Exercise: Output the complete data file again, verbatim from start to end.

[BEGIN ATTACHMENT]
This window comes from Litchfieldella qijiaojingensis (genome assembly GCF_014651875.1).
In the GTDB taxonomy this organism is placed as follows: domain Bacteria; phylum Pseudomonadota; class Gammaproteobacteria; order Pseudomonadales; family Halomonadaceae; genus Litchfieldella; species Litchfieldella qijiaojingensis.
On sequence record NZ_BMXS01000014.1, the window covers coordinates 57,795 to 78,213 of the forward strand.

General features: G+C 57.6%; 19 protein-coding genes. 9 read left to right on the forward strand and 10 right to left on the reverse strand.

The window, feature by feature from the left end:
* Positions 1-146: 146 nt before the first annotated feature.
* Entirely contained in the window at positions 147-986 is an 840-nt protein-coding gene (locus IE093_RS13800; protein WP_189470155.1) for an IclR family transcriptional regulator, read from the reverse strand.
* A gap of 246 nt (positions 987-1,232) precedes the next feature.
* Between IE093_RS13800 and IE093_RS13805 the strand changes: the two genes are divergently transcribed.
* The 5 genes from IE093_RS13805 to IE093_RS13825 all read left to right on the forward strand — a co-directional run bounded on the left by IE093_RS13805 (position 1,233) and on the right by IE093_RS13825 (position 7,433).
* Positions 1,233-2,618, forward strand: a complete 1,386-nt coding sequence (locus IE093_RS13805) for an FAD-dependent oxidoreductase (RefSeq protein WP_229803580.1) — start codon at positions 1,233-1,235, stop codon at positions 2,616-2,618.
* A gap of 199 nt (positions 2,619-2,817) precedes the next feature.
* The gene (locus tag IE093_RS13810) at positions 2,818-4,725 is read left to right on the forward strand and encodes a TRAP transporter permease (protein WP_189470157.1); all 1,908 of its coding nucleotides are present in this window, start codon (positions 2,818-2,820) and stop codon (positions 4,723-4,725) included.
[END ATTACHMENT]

This window comes from Litchfieldella qijiaojingensis (genome assembly GCF_014651875.1).
In the GTDB taxonomy this organism is placed as follows: domain Bacteria; phylum Pseudomonadota; class Gammaproteobacteria; order Pseudomonadales; family Halomonadaceae; genus Litchfieldella; species Litchfieldella qijiaojingensis.
On sequence record NZ_BMXS01000014.1, the window covers coordinates 57,795 to 78,213 of the forward strand.

General features: G+C 57.6%; 19 protein-coding genes. 9 read left to right on the forward strand and 10 right to left on the reverse strand.

The window, feature by feature from the left end:
* Positions 1-146: 146 nt before the first annotated feature.
* Entirely contained in the window at positions 147-986 is an 840-nt protein-coding gene (locus IE093_RS13800; protein WP_189470155.1) for an IclR family transcriptional regulator, read from the reverse strand.
* A gap of 246 nt (positions 987-1,232) precedes the next feature.
* Between IE093_RS13800 and IE093_RS13805 the strand changes: the two genes are divergently transcribed.
* The 5 genes from IE093_RS13805 to IE093_RS13825 all read left to right on the forward strand — a co-directional run bounded on the left by IE093_RS13805 (position 1,233) and on the right by IE093_RS13825 (position 7,433).
* Positions 1,233-2,618, forward strand: a complete 1,386-nt coding sequence (locus IE093_RS13805) for an FAD-dependent oxidoreductase (RefSeq protein WP_229803580.1) — start codon at positions 1,233-1,235, stop codon at positions 2,616-2,618.
* A gap of 199 nt (positions 2,619-2,817) precedes the next feature.
* The gene (locus tag IE093_RS13810) at positions 2,818-4,725 is read left to right on the forward strand and encodes a TRAP transporter permease (protein WP_189470157.1); all 1,908 of its coding nucleotides are present in this window, start codon (positions 2,818-2,820) and stop codon (positions 4,723-4,725) included.